The Nobel-est of Them All

On this trip, we have been asked to identify a cultural artifact that represents us. I genuinely struggled until walking through the doors of the Nobel Prize Museum in Stockholm. This item on our itinerary did not particularly stick out to me, and I did not come in with very much knowledge on the awards that are given. However, this ended up being one of my absolute favorite places. It is especially important in Sweden as the Nobel Prizes for Physics, Chemistry, Physiology, and Literature as well as an award in Economics are only given out here.

There really is not much to the museum, but at the back, they have a special photography exhibition. The photographer took on the task of getting portraits of some of the Nobel laureates. He decided to make it interesting though. Without giving the scientists any prior warning, he gave them a giant piece of poster paper and asked them to illustrate what exactly they won their Nobel Prize for. Then, he took their pictures with their posters against a simple white backdrop. He gave them freedom to pose how they wished and allowed their personalities to come alive in the photographs. Now, these pictures are posted around the room with short comments on the photographer’s experience of working with each of these individuals. I loved how transparent and quirky it was. 

For the discoverer of water channels, he wrote, “This is a sportsman in sneakers. He sketches a beautiful picture of his discovery, the aquaporin channels in the cell membrane. During the shoot, he gives me a demonstration of some rather cool ski moves – while holding the sketch with his Nobel discovery!”

For the discoverer of telomeres and telomerases, he wrote, “The sketch comes out detailed, colourful, and humourous. There are emoticons and sound effects… So, this is the kind of professor I would have liked to have had.”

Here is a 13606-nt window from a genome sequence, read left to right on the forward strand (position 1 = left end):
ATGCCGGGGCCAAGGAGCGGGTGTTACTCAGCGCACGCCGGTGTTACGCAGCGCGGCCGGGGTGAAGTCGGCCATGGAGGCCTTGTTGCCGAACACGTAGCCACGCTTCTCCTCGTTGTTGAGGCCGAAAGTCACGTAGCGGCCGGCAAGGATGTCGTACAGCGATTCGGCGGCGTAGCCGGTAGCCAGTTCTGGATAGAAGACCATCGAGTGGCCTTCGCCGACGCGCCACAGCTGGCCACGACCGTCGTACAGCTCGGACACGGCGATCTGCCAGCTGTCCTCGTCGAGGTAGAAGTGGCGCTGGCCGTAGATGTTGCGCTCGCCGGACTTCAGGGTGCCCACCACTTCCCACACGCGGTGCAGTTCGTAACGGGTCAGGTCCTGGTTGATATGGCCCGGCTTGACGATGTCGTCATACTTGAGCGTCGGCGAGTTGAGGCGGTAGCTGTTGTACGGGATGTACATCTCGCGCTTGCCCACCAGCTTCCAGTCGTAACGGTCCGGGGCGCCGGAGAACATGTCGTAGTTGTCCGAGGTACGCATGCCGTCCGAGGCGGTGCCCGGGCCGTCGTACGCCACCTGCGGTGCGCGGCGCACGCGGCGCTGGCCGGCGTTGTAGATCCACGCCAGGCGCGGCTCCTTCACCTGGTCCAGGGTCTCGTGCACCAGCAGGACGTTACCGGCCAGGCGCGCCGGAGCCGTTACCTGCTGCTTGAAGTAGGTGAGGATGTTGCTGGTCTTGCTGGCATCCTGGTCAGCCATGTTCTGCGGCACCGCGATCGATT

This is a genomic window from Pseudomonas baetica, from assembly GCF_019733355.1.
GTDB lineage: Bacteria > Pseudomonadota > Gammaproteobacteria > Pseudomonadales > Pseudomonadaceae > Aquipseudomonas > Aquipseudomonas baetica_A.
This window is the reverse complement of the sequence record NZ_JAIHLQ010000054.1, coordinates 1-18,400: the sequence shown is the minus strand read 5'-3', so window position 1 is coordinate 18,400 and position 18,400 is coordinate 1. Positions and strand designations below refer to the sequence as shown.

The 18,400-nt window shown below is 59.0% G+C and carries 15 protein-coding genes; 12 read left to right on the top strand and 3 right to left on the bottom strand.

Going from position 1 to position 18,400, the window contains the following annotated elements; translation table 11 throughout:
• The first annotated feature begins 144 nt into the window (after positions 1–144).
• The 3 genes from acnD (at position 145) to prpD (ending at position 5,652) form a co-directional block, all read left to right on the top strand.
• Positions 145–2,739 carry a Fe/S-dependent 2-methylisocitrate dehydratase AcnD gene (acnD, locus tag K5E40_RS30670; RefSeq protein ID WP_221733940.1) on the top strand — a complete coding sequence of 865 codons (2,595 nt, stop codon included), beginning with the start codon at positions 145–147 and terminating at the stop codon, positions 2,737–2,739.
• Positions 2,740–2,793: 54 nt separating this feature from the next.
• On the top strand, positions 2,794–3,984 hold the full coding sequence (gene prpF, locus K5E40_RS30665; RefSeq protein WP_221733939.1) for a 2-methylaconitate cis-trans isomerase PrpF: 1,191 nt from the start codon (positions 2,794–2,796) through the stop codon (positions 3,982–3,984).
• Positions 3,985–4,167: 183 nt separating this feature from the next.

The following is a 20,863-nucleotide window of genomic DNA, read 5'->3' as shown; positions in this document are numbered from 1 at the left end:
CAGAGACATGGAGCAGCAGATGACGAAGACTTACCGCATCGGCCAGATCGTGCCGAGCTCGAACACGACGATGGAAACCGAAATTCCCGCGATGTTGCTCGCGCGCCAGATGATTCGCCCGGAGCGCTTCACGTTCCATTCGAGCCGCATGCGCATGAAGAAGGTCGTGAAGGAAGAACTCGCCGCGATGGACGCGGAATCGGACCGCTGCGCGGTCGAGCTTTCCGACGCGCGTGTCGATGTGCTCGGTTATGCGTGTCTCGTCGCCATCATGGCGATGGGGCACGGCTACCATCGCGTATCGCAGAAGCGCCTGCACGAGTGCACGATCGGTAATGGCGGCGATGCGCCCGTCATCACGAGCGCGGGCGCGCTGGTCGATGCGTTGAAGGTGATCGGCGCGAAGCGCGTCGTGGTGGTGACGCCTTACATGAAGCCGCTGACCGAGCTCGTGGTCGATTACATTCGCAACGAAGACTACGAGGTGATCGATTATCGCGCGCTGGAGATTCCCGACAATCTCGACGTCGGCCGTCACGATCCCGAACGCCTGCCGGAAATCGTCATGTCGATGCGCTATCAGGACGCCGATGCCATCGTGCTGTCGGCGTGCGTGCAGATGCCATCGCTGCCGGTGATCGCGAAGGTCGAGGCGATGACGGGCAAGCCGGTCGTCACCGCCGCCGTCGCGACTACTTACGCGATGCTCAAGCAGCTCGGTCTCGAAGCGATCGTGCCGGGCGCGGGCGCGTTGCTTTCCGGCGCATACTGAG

What really blew my mind was how recent all of these highlighted discoveries have been. Many of these awards were given in the 2000’s, and the concepts are now within the pages of my biology, chemistry, and physics textbooks. These fascinating individuals are the pilgrims, blazing the way of scientific exploration. The knowledge I am gaining is so fresh which only means that my field will continue to expand for as long as I live. It is a necessity for me to be a lifelong student, and this exhibit made this truth so glaringly apparent to me. I am a scientist and that identity has connected me to this city through the Nobel Prize Museum.

We had a great guide who gave us background on the museum, especially regarding the nomination and awarding process. Afterwards, I talked with her a bit. She has been working for the museum for many years and has a lot of inside knowledge. She said that most people do not know that laureates in the sciences are nominated for an average of 10 consecutive years before they ever win. They are also generally older and fall into the 50+ age category. I know there is some statistic floating around about the likelihood of a high school football player making it to the NFL (it’s less than 1%). I would be interested to hear what the likelihood of a scientist becoming a Nobel Prize laureate is, but I would guess that it is even more rare. A Nobel Prize is certainly only achieved with a high level of commitment. That is what it takes to go down in history as the Francis Crick’s and Linus Pauling’s of the world.